Organized Retail Crime: Don’t Pay for the Crimes of Others

Organized Retail Crime: Don’t Pay for the Crimes of Others

By Sean Sportun

Retail theft has long been seen as a victimless crime; however, it costs retail businesses approximately $5-billion a year, resulting in higher prices paid by consumers. 

Shoplifting as most know it continues to evolve into a more lucrative criminal enterprise with organized groups of professional thieves stealing or fraudulently obtaining billions of dollars in retail merchandise to resell back into the marketplace.

This activity, known as organized retail crime, continues to be a growing concern for retailers across Canada, across North America and has even become a transnational issue. 

In addition to defrauding retailers, threatening employees, and increasing costs to the consumer – many of these organized retail crime networks use their ill-gotten gains to fund other criminal activities like human trafficking, drug trafficking, and gun and gang activity. 

What’s more concerning is the potential public health and safety concerns involved – for example, some products commonly stolen for resale include infant formula, over-the-counter medications and other health and beauty products; which may be expired, repackaged, or improperly stored or handled before reaching the consumer. 

Recognizing the critical importance partnerships hold in the prevention of crime and the positive impact such collaborative actions can have on protecting the vital interests of a community, Toronto Crime Stoppers has partnered with GardaWorld, the Retail Council of Canada, and the creative team at The Community Agency to develop a proactive campaign to bring awareness to the issue of organized retail crime.

The focus of the initiative is straightforward – create awareness in the community on the growing issue of retail theft, let the offenders know the retail industry is taking action and lastly, provide citizens with a conduit to relay anonymous information of those involved in this crime to the police by calling Crime Stoppers. This includes those who knowingly purchase these stolen items. 

The awareness campaign will comprise of a selection of out of home advertisements, social media ads and radio public service announcements.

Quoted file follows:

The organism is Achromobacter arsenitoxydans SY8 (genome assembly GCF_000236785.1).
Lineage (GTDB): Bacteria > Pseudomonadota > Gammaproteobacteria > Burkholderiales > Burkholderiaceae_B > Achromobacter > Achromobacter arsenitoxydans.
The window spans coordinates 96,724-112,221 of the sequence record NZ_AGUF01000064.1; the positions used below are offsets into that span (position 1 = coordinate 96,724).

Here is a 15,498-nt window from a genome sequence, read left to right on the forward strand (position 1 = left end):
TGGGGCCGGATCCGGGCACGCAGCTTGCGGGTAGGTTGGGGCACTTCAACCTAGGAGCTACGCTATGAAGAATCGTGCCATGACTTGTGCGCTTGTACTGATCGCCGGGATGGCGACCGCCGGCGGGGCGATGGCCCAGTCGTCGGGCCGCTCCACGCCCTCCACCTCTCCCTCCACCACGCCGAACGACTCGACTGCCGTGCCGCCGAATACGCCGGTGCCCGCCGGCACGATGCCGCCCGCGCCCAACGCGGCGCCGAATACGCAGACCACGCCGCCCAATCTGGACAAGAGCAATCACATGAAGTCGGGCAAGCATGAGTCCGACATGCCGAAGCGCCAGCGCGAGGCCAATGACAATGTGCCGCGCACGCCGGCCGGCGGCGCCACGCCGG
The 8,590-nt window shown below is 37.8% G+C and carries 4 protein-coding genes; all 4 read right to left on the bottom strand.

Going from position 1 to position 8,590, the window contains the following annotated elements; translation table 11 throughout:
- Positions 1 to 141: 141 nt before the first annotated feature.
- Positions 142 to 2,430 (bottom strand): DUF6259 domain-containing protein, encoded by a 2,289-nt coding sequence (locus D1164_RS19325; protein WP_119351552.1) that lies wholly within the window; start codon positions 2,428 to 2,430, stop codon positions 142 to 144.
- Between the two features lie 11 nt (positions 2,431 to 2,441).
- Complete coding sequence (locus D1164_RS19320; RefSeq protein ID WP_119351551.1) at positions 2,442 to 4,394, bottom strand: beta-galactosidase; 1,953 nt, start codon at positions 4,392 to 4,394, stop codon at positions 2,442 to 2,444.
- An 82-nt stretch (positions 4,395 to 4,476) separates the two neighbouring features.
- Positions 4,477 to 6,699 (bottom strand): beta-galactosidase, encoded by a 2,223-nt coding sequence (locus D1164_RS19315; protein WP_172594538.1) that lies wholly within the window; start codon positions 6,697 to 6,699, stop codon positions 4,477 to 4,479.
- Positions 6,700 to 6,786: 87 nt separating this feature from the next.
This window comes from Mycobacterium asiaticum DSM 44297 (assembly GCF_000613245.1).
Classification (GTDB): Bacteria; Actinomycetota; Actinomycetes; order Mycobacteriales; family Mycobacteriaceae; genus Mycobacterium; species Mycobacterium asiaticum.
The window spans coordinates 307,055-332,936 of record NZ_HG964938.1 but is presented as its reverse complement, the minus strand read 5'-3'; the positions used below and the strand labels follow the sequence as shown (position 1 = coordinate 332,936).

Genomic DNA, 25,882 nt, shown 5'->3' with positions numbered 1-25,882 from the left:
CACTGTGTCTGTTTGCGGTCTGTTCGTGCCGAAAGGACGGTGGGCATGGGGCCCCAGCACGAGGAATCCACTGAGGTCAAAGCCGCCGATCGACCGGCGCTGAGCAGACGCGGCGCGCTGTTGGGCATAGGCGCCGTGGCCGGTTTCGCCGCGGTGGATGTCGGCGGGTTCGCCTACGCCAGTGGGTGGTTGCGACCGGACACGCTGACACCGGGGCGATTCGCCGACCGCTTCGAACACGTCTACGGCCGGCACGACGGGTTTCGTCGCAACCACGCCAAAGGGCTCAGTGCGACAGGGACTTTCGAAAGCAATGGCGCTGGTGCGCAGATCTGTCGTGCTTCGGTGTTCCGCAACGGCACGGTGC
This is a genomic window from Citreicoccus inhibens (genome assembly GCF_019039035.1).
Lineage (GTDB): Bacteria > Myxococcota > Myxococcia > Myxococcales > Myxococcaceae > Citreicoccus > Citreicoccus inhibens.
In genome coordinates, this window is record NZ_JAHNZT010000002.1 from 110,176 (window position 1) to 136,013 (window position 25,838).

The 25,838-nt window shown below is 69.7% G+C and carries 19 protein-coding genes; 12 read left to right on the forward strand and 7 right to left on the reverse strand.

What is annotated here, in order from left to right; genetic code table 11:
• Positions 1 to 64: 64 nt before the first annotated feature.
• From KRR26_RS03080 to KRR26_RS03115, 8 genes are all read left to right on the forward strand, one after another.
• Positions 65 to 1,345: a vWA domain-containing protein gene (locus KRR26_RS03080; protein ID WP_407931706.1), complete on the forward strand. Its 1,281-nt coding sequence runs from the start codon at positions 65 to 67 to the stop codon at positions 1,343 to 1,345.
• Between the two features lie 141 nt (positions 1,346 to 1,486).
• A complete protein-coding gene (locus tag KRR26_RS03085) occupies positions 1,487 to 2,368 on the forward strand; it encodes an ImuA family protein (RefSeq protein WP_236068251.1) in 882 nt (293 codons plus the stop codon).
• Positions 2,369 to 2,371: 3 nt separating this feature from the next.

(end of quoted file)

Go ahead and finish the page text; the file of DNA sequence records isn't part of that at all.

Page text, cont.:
Understanding this crime is not isolated to just the city of Toronto, Toronto Crime Stoppers strategically designed the campaign in a manner to be used generically by Crime Stoppers programs and police services across Canada if they are interested. 

This collaborative approach is aligned with the 2023 Crime Stoppers Month theme of “Stand Up-Stand Together.”

At the official media launch of the campaign, Toronto Police Chief Myron Demkiw, emphasized the value of anonymous tips that “help our investigators make arrests.” 

“The Toronto Police Service is committed to supporting Toronto Crime Stoppers, and we will continue efforts to improve community safety by raising awareness about organized retail crime, and importantly, the ways to report criminal activity anonymously through Crime Stoppers. Community safety is a shared responsibility,” said Demkiw.

By working together with aggressive campaigns like this, Toronto Crime Stoppers and the retail industry will continue to make a difference in the prevention of crime at their locations. 

Community safety is a shared responsibility. We must all work together with a collaborative goal to make a difference in the prevention of crime while enhancing the overall safety of our community. 

Toronto Crime Stoppers is committed in our efforts to mobilize the community to see it, say it, stop it, for a safer Toronto. 

Doing the right thing, truly, is its own reward. 

Remember, you remain anonymous – criminals don’t. 

With nearly three decades in the corporate security Industry, Sean Sportun is a true security afficionado and has been recognized globally for his industry achievements. Sean is currently the vice president, national accounts & community engagement for GardaWorld Canada; prior to that he spent 15years leading Circle K’s central Canada loss prevention department.

A graduate of the Seneca College Law Enforcement Program with Honours, Sean also holds two separate certificates on leadership and management from Queens University. He has attained certifications as a Crime Prevention Through Crime Prevention (CPTED) Level II practitioner, situation awareness specialist advanced practitioner and achieved the designation of international crime prevention specialist. Sean is also a current associate member of the Canadian Association of Chiefs of Police.

As a direct result of Sean’s involvement and dedication to community safety he has received several prestigious accolades; most notably the key to the city of Baton Rouge for his hurricane Katrina relief efforts in 2005, his selection as the 2013 Canadian Security Magazine’s security director of the year and the 2016 Mission 500 humanitarian award (the first Canadian to achieve this honor). In 2019, Sean was selected by Security Magazine as one of the most influential people in security and also received the 2019 community leader award from Canadian Security Magazine. In 2021, he was a nominee for the Ontario Premier’s Award. Recently, Sean was once again recognized on the international stage, being ranked number one globally by IFSEC Global “top influencers” for the commercial security end users’ category; awarded the sovereign’s medal for volunteers by the Governor General of Canada and most recently he was awarded the OSPA lifetime achievement award.

Sean’s innovative vision has been the focus of Harvard University’s School of Business which recently published two business reviews on his approach towards retail crime prevention.

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